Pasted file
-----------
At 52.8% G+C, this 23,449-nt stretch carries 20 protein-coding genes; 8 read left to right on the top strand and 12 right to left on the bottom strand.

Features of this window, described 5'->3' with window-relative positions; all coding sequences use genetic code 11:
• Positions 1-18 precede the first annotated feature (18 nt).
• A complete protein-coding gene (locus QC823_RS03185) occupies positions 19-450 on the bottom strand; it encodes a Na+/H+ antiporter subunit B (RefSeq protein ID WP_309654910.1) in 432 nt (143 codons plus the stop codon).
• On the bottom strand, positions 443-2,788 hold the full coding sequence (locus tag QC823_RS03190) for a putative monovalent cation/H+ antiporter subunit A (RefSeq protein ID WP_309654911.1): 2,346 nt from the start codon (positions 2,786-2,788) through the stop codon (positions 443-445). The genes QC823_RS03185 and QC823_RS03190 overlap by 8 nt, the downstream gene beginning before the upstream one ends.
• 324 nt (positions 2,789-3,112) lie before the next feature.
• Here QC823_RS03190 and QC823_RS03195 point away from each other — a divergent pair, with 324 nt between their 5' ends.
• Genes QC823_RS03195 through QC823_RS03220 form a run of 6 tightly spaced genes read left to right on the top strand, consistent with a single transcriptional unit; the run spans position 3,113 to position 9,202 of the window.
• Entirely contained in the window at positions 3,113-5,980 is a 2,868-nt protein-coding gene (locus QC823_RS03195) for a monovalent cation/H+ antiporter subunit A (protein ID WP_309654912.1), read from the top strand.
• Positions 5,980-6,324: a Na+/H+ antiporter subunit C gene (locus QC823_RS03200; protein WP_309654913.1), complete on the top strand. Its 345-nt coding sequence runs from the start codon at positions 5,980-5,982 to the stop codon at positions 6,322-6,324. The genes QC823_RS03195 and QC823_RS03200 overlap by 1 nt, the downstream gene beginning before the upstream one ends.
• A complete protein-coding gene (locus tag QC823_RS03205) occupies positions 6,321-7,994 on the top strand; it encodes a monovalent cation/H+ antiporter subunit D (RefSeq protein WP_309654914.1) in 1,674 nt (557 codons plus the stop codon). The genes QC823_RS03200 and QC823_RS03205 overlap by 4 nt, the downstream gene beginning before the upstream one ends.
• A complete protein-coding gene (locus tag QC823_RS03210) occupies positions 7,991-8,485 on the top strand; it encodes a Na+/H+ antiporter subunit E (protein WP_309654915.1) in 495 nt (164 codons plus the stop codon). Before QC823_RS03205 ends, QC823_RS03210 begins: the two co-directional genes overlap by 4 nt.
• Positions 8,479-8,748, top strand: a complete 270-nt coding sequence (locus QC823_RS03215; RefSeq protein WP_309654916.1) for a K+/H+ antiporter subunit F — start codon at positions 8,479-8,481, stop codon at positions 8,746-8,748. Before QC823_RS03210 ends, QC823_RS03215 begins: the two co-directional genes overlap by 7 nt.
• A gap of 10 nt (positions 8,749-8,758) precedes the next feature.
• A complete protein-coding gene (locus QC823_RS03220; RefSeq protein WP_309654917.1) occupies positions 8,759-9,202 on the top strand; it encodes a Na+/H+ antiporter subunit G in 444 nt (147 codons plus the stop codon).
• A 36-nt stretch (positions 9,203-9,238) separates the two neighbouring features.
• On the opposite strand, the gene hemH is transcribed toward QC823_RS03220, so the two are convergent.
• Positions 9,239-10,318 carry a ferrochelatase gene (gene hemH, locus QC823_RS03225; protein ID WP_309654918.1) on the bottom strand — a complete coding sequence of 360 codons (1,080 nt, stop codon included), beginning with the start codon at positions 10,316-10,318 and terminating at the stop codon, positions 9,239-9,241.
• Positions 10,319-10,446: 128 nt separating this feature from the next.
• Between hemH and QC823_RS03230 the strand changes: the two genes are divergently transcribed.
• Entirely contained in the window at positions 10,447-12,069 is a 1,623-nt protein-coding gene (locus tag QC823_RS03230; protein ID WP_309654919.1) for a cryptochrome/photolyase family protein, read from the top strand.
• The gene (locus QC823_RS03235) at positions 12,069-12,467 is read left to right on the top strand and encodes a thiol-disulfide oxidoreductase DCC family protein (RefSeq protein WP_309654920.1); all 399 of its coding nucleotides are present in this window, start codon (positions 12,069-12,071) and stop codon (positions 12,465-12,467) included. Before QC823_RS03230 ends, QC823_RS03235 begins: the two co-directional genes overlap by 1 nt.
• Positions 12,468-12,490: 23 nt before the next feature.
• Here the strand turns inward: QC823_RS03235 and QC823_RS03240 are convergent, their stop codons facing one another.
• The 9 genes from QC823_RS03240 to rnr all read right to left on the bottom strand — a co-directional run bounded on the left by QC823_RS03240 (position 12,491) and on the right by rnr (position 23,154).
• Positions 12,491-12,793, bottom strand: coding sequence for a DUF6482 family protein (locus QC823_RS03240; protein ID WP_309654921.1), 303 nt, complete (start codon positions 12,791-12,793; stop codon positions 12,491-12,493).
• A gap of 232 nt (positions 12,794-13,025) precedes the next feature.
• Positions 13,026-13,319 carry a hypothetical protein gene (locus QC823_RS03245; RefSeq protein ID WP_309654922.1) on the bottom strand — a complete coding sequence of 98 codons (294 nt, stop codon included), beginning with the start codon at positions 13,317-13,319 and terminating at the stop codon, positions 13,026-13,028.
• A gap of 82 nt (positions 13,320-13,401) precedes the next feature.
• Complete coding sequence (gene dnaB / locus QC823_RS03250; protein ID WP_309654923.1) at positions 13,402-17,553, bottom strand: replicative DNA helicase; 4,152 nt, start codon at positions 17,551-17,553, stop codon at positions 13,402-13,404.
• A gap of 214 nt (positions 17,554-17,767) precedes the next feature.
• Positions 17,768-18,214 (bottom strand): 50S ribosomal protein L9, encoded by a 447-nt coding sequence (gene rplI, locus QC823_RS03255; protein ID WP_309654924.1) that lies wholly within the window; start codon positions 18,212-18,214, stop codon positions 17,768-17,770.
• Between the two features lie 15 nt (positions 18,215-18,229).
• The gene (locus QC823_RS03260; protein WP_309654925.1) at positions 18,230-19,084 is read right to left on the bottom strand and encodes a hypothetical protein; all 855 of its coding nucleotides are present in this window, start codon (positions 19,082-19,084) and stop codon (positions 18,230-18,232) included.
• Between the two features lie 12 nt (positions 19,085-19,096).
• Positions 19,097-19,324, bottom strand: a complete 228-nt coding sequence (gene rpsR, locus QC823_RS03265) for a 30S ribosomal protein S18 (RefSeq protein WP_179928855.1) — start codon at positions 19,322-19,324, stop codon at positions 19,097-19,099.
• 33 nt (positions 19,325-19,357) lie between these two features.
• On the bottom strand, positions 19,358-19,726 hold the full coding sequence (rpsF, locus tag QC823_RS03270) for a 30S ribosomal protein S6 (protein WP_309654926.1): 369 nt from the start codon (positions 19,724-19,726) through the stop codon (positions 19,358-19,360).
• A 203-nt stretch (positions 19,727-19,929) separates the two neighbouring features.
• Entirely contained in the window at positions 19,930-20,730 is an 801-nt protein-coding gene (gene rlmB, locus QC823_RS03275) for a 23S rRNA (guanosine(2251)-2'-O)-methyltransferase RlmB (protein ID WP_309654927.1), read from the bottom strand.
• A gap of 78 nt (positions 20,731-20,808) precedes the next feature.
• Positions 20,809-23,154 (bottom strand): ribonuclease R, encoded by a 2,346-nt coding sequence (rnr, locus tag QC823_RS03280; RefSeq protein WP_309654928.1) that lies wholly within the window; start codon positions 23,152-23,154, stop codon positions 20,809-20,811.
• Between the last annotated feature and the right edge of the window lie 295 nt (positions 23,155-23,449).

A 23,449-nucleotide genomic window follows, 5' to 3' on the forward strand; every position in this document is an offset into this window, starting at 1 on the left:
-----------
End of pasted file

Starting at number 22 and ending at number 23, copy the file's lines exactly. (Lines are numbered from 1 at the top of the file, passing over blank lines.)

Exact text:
• The gene (locus QC823_RS03235) at positions 12,069-12,467 is read left to right on the top strand and encodes a thiol-disulfide oxidoreductase DCC family protein (RefSeq protein WP_309654920.1); all 399 of its coding nucleotides are present in this window, start codon (positions 12,069-12,071) and stop codon (positions 12,465-12,467) included. Before QC823_RS03230 ends, QC823_RS03235 begins: the two co-directional genes overlap by 1 nt.
• Positions 12,468-12,490: 23 nt before the next feature.